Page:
The old Schwinns hold the same lines as, say, a Raleigh Sports. But finding them always seems to make people selling them think they're collector's gold. They were great products in their day but comparatively speaking they were just good standard products. An old Schwinn can be tuned up and ridden for the rest of a rider's life, they're that well built. The good news is they're everywhere. Hey, if you find one you like and the price is too high or the color isn't the one you always wanted, a little patience will likely bring you just what you were after.


Huffy, once a big player in the States, also made its share of commuter, or utility bicycles. Before you run out and buy one for some warm season riding, take a good look at the welds on Huffy frames. Now that the paint on these bikes is well aged or scratched, the poor welding is better seen. Too often made as quickly as possible with little (or no?) quality control. And I'm talking about the Huffys made right here in the good ol' U.S.

Now I would go for just about any utility bicycle. I like them all. The problem I have is I'm not what you'd call average height. Standover height (the tube from the seat post to the handlebar) probably means more to me than most. I had to pass many bikes for that simple reason. They were too tall.

I found a potential candidate on Craigslist. I called and the seller measured it out for me. He told me these particular bikes came in three sizes. That this one was the smallest they made. We talked and I learned he was into Czech scooters. I mentioned the Vespas. That one of them has been apart for years and I was either going to sell it as is or build it and just move on. He asked me what I wanted for it. We struck a tentative deal.

When he came over with his trailer he brought a 1972 Raleigh Superbe. Dark green. The in-hub generator lit both fore and rear lights. The Sturmey Archer three speed internal hub functioned just as it should and the bike, for all its weight, glided down my street like any other bike I've ridden. The original leather Brooks sprung saddle isn't cracked. I don't know that it's ever been truly broken in. It retains the shape they all do when they're new. Oh, the pump is mounted in the frame and it works.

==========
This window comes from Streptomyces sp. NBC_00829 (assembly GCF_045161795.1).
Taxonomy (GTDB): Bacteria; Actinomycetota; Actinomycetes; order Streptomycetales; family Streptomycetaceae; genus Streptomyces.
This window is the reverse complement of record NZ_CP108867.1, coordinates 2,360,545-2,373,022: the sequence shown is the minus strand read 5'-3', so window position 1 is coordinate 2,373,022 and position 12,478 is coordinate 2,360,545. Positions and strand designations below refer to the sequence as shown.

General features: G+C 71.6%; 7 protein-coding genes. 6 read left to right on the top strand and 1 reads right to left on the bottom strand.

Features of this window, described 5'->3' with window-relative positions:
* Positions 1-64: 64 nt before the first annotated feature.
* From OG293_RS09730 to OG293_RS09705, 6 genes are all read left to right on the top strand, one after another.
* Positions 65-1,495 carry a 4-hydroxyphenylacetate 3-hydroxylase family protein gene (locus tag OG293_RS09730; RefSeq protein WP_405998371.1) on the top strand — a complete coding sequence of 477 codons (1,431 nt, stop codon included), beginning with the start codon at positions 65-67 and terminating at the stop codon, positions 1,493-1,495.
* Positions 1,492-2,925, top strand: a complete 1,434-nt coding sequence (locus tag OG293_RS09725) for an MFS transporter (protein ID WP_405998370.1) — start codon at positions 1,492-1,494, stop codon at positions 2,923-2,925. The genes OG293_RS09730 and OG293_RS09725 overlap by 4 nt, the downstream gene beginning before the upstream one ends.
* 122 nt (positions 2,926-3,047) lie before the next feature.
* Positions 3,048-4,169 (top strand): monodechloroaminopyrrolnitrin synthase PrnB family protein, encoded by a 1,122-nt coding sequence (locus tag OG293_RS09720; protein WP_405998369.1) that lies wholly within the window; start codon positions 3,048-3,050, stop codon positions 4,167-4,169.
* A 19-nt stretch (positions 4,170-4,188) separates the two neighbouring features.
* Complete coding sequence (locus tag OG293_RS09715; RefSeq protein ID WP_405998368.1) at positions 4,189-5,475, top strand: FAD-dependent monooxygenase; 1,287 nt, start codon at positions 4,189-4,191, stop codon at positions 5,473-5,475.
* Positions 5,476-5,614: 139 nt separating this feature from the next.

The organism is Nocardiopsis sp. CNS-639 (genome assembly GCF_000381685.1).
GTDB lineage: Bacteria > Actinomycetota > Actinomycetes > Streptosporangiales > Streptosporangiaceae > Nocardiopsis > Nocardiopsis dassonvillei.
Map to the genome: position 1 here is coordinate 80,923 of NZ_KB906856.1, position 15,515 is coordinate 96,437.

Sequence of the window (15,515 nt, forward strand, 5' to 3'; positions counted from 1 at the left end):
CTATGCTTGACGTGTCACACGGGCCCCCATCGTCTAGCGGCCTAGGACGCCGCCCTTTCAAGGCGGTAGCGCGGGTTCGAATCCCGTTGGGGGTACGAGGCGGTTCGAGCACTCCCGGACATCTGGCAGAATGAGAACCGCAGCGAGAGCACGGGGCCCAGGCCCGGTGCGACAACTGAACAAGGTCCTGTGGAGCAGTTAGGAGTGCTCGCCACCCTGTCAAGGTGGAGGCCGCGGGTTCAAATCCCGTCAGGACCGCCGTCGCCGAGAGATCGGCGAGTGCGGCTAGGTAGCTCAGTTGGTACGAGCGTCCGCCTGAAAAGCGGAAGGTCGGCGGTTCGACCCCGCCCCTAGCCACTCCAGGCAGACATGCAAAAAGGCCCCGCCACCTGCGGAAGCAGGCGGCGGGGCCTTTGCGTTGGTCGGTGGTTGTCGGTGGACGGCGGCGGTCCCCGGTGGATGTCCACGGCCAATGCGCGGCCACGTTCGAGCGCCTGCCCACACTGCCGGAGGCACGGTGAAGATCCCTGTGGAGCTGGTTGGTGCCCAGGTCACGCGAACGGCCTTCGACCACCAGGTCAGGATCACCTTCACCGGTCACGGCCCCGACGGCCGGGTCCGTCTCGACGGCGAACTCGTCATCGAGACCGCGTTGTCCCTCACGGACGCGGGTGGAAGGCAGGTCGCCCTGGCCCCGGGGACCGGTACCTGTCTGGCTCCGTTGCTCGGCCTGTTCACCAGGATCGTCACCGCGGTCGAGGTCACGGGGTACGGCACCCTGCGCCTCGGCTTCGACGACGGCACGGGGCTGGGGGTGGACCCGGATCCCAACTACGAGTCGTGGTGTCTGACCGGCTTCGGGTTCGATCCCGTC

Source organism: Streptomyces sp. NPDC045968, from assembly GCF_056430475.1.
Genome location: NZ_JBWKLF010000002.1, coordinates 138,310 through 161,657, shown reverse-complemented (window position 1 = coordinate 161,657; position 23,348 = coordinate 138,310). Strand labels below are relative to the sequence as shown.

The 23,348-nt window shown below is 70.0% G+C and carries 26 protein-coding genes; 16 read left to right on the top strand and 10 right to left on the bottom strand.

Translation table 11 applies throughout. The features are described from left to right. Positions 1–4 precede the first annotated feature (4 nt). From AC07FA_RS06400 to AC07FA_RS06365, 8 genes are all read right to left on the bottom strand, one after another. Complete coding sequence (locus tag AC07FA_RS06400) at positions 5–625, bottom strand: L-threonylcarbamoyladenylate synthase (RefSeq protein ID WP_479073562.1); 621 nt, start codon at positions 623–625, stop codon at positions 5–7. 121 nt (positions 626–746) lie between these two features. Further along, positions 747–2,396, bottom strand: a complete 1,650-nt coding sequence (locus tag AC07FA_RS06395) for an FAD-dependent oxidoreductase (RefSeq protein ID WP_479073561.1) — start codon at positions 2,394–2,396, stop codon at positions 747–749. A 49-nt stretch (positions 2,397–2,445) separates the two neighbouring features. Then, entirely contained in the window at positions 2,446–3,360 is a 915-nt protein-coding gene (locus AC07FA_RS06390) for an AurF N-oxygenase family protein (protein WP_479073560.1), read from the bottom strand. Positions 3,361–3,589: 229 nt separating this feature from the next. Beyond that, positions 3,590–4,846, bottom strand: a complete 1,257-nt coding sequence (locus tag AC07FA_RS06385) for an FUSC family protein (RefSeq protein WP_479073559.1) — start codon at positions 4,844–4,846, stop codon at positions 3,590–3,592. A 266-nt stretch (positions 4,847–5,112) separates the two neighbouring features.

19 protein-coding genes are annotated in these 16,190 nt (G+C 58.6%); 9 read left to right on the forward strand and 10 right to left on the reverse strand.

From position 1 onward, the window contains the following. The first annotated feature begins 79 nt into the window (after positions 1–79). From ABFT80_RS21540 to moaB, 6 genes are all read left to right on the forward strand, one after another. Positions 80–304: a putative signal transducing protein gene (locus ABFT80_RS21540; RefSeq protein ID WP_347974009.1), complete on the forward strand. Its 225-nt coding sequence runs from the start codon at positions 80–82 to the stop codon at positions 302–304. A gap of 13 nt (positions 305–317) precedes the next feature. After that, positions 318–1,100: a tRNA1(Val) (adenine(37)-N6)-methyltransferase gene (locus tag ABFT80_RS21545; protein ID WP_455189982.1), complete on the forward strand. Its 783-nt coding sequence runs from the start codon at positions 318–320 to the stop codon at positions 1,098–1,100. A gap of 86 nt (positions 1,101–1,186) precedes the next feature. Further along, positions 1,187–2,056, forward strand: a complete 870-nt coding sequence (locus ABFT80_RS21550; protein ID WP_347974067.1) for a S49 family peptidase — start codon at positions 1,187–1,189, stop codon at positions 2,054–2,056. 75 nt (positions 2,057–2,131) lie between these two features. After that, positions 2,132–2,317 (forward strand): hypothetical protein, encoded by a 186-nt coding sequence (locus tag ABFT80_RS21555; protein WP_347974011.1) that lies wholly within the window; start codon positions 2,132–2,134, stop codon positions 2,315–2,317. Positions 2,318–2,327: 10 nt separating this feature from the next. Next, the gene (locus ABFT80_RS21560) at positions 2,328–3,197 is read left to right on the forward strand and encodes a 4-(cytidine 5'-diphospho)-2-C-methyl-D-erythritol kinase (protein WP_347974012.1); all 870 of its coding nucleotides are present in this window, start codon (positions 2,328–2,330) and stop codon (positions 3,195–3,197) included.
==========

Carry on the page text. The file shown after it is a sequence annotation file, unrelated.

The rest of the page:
He looked at body of that old GL and whistled. He looked at the boxes of parts and whistled again. But he smiled. We loaded up his new scooter and talked like old friends. I watched as he drove off. A very old Vespa frame secured to the front of a trailer, on the way to its new home.

The sun was out. Bright skies. Temps in the mid twenties. And there in the shadows of the garage was a classic old bike. My new old bike; full length matched paint fenders, upright deep chrome handlebars and a giant headlight nacelle in which I can actually see my reflection.

I pumped up the tires, checked her over and took her for a little spin.

No, she doesn't remind me of the Vespa. Or a motorcycle. She's wholly her own experience. Surprisingly easy to pedal. I can't emphasize this enough. From the first downward pedal stroke the old Raleigh just glides down the road.

Just another aspect of two wheeled happiness.

Harv